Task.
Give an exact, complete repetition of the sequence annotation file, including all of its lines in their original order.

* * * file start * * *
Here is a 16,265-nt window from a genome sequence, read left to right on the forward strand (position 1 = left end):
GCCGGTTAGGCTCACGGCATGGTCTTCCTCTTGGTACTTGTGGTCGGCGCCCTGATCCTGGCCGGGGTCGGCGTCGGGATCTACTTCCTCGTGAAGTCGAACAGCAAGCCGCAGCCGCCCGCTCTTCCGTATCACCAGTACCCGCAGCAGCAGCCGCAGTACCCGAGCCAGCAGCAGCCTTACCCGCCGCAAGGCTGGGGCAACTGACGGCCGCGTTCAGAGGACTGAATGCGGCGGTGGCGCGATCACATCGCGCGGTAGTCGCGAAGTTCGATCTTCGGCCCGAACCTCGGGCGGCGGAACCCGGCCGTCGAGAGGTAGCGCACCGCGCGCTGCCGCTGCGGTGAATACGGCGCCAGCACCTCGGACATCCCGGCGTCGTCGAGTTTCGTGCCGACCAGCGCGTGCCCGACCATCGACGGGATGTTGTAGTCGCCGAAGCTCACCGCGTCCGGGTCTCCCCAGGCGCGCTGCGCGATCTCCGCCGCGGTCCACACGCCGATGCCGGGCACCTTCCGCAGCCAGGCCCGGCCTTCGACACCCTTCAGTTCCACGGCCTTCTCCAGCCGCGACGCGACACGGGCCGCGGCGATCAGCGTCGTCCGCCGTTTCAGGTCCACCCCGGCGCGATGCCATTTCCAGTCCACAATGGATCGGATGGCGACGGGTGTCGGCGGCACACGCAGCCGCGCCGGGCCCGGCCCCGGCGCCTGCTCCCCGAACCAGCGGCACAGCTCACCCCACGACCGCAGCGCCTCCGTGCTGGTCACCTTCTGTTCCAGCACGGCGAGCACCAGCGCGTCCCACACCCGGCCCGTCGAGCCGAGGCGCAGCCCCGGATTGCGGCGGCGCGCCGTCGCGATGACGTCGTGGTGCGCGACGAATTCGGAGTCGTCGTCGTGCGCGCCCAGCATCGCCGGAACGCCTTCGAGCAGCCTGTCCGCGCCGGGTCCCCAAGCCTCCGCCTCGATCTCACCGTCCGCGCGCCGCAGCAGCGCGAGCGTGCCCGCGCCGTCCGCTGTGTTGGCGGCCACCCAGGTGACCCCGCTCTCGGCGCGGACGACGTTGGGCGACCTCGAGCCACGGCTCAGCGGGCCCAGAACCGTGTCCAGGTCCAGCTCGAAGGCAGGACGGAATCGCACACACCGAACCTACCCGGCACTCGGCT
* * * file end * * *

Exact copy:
Here is a 16,265-nt window from a genome sequence, read left to right on the forward strand (position 1 = left end):
GCCGGTTAGGCTCACGGCATGGTCTTCCTCTTGGTACTTGTGGTCGGCGCCCTGATCCTGGCCGGGGTCGGCGTCGGGATCTACTTCCTCGTGAAGTCGAACAGCAAGCCGCAGCCGCCCGCTCTTCCGTATCACCAGTACCCGCAGCAGCAGCCGCAGTACCCGAGCCAGCAGCAGCCTTACCCGCCGCAAGGCTGGGGCAACTGACGGCCGCGTTCAGAGGACTGAATGCGGCGGTGGCGCGATCACATCGCGCGGTAGTCGCGAAGTTCGATCTTCGGCCCGAACCTCGGGCGGCGGAACCCGGCCGTCGAGAGGTAGCGCACCGCGCGCTGCCGCTGCGGTGAATACGGCGCCAGCACCTCGGACATCCCGGCGTCGTCGAGTTTCGTGCCGACCAGCGCGTGCCCGACCATCGACGGGATGTTGTAGTCGCCGAAGCTCACCGCGTCCGGGTCTCCCCAGGCGCGCTGCGCGATCTCCGCCGCGGTCCACACGCCGATGCCGGGCACCTTCCGCAGCCAGGCCCGGCCTTCGACACCCTTCAGTTCCACGGCCTTCTCCAGCCGCGACGCGACACGGGCCGCGGCGATCAGCGTCGTCCGCCGTTTCAGGTCCACCCCGGCGCGATGCCATTTCCAGTCCACAATGGATCGGATGGCGACGGGTGTCGGCGGCACACGCAGCCGCGCCGGGCCCGGCCCCGGCGCCTGCTCCCCGAACCAGCGGCACAGCTCACCCCACGACCGCAGCGCCTCCGTGCTGGTCACCTTCTGTTCCAGCACGGCGAGCACCAGCGCGTCCCACACCCGGCCCGTCGAGCCGAGGCGCAGCCCCGGATTGCGGCGGCGCGCCGTCGCGATGACGTCGTGGTGCGCGACGAATTCGGAGTCGTCGTCGTGCGCGCCCAGCATCGCCGGAACGCCTTCGAGCAGCCTGTCCGCGCCGGGTCCCCAAGCCTCCGCCTCGATCTCACCGTCCGCGCGCCGCAGCAGCGCGAGCGTGCCCGCGCCGTCCGCTGTGTTGGCGGCCACCCAGGTGACCCCGCTCTCGGCGCGGACGACGTTGGGCGACCTCGAGCCACGGCTCAGCGGGCCCAGAACCGTGTCCAGGTCCAGCTCGAAGGCAGGACGGAATCGCACACACCGAACCTACCCGGCACTCGGCT